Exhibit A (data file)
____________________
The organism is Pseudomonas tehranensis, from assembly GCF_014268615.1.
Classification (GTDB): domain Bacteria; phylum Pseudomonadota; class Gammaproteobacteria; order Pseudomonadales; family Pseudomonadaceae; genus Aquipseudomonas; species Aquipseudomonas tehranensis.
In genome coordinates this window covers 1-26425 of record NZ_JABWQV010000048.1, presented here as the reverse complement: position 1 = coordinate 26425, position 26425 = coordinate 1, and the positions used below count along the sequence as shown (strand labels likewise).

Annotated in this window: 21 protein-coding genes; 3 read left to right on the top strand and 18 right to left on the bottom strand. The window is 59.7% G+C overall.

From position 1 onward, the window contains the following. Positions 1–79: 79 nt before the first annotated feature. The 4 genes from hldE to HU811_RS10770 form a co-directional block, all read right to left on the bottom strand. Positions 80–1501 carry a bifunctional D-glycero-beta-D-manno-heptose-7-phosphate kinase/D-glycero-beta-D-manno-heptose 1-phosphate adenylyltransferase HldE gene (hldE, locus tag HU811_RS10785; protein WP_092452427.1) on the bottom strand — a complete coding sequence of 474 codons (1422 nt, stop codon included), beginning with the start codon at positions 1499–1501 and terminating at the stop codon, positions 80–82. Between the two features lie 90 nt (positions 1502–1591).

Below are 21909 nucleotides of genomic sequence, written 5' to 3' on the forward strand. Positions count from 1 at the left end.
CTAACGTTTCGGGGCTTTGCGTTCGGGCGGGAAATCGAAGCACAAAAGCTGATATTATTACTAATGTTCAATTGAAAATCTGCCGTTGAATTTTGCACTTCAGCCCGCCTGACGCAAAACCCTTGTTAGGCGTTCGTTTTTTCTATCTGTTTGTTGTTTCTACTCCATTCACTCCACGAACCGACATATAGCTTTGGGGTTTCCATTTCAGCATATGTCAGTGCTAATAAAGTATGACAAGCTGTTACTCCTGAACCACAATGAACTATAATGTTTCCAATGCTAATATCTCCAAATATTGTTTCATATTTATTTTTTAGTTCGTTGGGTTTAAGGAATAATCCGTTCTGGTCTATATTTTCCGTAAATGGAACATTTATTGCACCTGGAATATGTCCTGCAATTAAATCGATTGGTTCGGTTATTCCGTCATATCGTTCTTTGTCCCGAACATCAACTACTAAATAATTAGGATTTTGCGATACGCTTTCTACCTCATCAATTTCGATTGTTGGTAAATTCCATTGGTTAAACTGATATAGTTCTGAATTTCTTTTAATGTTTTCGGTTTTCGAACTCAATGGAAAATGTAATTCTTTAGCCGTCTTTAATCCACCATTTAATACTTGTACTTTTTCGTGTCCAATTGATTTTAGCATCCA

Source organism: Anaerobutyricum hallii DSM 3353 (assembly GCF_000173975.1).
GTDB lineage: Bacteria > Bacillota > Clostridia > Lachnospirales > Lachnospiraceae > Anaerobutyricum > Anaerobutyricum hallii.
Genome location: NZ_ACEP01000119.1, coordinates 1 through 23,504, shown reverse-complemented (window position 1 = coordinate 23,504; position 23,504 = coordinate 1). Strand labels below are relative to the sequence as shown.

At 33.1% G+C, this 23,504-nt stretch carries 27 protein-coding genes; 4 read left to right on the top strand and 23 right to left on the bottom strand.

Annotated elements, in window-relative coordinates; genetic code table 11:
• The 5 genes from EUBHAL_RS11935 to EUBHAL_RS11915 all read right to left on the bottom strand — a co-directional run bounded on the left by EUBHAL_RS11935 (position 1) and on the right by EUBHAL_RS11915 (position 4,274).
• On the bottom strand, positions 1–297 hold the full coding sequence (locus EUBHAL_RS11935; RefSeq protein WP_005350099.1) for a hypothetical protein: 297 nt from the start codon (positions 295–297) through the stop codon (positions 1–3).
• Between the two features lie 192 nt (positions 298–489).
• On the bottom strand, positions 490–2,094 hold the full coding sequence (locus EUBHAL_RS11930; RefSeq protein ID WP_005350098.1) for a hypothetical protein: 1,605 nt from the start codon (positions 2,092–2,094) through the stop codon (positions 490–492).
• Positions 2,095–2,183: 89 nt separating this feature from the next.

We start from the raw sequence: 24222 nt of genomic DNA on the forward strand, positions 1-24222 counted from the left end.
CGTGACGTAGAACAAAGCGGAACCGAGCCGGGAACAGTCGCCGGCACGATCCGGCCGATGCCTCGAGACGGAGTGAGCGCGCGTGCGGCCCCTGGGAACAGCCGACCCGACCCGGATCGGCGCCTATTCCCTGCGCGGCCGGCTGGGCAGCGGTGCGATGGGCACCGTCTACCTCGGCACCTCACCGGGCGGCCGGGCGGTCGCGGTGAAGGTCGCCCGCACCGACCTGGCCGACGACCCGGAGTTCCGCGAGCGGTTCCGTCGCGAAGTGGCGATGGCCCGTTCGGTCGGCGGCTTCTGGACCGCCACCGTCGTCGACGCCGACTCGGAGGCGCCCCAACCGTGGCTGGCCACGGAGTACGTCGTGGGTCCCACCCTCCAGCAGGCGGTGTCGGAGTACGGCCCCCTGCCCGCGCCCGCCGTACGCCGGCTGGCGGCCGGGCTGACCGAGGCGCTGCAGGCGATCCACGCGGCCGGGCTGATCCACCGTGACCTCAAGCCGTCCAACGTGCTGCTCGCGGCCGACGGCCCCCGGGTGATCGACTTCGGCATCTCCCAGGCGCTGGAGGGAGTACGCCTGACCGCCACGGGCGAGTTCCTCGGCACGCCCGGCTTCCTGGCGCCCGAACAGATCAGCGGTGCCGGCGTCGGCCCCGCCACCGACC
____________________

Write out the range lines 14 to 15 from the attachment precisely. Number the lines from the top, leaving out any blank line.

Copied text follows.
• On the bottom strand, positions 1–297 hold the full coding sequence (locus EUBHAL_RS11935; RefSeq protein WP_005350099.1) for a hypothetical protein: 297 nt from the start codon (positions 295–297) through the stop codon (positions 1–3).
• Between the two features lie 192 nt (positions 298–489).